King Lear for the Theatrically Illiterate: Thoughts on Ian McKellen, Dementia and Special Effects

Walking into the Duke of York Theatre, I knew exactly two things about Shakespeare’s famous tragedy: that the plot was about a king’s slow descent into madness, and that the main actor, Sir Ian McKellen, was revered by audiences both in the UK and abroad.

It had taken a lot of convincing for me to wake up early and queue at 7 a.m. for day seats, a true achievement for me as I usually leave my flat at  9 a.m. for my 9 a.m classes . The hype around the show was real, and as I sat down in the front row (day seats are amazing!), I was very curious to see what I would think of the play. Let me cut to the chase – the three hours of queuing were worth it.

Not knowing anything about the play was refreshing: I felt like I was watching King Lear like Shakespeare’s first audience once had, with no preconceived ideas about what was going to happen. In fact, my friend and I spent the whole performance turning towards each other with gaping mouths, absolutely astonished at the different turns of events. This particular production was especially effective into easing us into the oftentimes complicated Shakespearean lines as the set and costumes were both modern and timeless, with King Lear entering the first scene dressed in a suit that could have been worn at any time in the past century by the royal family.

The effects were also astonishing for their realness: I was sitting close enough to Ian McKellen for him to practically spit in my face, and yet I couldn’t see where they produced the blood (and there was a lot of it). The sheer violence of this production, akin to a Tarantino movie, made it all the more poignant because it felt so true. Particularly horrifying was the Lord Gloucester eye-gouging scene, where I thought for a moment that the actor truly had lost his eyes.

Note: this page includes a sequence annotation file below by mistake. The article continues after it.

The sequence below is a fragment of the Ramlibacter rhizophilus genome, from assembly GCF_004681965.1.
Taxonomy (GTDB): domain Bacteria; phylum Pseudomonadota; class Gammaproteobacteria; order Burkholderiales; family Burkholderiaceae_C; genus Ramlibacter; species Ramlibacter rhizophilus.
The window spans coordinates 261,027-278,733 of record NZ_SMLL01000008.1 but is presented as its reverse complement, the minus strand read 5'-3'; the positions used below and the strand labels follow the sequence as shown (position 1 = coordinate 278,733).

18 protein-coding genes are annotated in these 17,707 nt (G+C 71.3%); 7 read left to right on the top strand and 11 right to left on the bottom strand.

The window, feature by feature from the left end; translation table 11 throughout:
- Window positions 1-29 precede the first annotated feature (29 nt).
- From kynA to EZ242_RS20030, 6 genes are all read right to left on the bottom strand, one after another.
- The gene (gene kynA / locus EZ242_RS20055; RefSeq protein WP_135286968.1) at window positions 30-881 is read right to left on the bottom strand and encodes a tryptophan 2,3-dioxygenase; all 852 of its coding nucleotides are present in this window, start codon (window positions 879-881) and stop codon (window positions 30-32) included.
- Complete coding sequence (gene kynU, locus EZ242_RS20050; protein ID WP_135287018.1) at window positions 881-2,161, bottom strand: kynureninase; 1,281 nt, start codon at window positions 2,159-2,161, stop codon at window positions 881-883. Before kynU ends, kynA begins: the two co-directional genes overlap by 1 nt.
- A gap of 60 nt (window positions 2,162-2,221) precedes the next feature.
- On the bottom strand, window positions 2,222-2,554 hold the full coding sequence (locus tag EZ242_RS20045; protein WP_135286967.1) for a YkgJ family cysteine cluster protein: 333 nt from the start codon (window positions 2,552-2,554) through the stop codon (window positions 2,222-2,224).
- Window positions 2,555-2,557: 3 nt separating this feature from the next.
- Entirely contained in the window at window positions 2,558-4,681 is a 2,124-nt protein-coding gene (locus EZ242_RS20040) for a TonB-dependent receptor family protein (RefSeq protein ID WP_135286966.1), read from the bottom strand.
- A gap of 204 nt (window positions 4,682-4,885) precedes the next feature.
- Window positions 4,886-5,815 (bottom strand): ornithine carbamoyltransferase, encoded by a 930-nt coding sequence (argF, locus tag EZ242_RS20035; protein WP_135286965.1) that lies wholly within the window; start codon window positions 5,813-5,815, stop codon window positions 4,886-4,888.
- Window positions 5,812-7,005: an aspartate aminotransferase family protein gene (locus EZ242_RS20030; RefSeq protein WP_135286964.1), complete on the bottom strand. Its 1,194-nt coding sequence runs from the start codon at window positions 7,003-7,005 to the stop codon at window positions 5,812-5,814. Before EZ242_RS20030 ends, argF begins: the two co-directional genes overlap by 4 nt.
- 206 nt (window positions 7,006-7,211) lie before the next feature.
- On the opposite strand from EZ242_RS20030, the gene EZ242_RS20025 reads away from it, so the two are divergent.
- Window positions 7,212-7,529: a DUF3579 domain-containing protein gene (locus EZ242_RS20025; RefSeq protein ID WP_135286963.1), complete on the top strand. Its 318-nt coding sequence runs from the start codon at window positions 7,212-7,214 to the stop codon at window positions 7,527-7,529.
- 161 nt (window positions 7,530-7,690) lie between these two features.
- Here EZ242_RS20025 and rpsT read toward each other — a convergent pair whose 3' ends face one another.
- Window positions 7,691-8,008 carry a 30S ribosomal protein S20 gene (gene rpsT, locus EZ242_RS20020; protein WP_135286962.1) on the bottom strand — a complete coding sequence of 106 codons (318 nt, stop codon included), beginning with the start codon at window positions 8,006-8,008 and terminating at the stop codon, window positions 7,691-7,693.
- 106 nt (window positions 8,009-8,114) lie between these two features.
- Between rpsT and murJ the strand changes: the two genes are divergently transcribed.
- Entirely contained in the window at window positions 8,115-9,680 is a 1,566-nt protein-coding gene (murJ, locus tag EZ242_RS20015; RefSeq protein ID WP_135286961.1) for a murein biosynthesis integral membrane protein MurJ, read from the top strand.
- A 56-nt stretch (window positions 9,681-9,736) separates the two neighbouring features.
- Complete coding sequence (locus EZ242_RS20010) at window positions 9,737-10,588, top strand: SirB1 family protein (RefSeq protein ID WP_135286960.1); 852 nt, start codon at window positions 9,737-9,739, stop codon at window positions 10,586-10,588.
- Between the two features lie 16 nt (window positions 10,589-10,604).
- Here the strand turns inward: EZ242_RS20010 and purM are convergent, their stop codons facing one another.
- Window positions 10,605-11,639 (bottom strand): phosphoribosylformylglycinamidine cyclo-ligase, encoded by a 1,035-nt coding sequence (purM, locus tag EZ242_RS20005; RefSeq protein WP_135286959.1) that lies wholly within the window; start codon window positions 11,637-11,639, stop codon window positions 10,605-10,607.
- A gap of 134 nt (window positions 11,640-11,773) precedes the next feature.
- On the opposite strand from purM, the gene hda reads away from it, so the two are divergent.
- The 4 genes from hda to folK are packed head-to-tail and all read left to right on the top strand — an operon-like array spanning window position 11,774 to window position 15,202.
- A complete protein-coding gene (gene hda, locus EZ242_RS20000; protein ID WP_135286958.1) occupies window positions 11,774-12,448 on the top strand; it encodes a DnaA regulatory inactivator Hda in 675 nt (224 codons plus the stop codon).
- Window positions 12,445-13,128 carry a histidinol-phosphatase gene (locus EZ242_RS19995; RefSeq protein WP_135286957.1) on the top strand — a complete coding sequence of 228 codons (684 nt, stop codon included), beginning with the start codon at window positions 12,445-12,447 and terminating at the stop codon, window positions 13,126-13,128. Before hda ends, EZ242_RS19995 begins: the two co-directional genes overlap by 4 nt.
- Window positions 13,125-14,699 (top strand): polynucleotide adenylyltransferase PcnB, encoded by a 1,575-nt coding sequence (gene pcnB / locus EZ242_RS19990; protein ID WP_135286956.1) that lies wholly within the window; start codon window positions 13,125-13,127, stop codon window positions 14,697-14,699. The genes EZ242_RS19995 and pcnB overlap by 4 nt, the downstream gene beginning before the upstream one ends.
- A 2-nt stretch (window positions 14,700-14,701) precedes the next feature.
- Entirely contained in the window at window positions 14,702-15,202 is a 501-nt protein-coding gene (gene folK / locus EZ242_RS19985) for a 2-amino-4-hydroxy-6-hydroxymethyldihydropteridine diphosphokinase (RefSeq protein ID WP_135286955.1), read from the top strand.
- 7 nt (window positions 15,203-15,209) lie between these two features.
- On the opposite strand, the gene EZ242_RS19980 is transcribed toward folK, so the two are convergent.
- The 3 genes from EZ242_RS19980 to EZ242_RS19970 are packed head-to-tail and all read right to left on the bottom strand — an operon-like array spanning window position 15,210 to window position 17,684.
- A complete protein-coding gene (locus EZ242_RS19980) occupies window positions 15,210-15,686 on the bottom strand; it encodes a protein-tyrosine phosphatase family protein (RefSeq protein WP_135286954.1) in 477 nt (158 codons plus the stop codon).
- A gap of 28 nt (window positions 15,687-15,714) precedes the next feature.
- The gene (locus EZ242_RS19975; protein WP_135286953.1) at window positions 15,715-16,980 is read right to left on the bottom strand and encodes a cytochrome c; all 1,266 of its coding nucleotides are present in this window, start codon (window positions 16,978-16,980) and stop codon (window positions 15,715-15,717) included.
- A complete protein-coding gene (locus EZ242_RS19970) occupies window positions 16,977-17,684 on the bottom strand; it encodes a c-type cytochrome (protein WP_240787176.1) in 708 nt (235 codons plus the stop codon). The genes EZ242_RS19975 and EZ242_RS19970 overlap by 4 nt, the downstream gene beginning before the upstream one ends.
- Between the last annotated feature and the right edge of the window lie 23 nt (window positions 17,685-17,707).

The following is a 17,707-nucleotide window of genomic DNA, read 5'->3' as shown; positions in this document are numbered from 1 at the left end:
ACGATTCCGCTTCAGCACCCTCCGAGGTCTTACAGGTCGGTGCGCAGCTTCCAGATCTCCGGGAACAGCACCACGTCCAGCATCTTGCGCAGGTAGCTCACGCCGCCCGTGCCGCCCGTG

What truly sets this production apart is the cast: Ian McKellen deserves all the admiration he gets, and more. His portrayal of King Lear was intimate in its rawness, and watching him stagger on stage, muttering in his beard, was achingly reminiscent of distant relatives with dementia. This was, for me, the most memorable and relatable part of the performance: King Lear was, most of the time, not regal and powerful as he is sometimes portrayed, but just an old man gone mad, who you end up feeling nothing but pity for.

The rest of the cast was brilliant as well, with Kirsty Bushell’s Regan in particular catching my eye in her perverse sexuality. Going back to the eye-gouging scene, it was both terrifying and strangely delightful to see her laughing maniacally while dancing on stage. James Corrigan’s Edmund was also a stand-out, delivering his lines in such a modern way that I would sometimes forget that the play had been written centuries ago. Finally, having Kent played by a woman (Sinead Cusack) and Cordelia played by a black woman (Anita-Joy Uwajeh) was a welcome twist that helped the play feel relevant to today’s world.

Why you should go see it

At five pounds a pop, the day seats are truly a steal when you consider that tickets usually cost over a hundred pounds, and the play itself is a masterpiece. In fact, if you go, I might join you!

18-25 year olds can get day seats for 5 pounds to King Lear by queuing before 10am on the day of the performance. Closes November 3rd. Duke of York Theatre.


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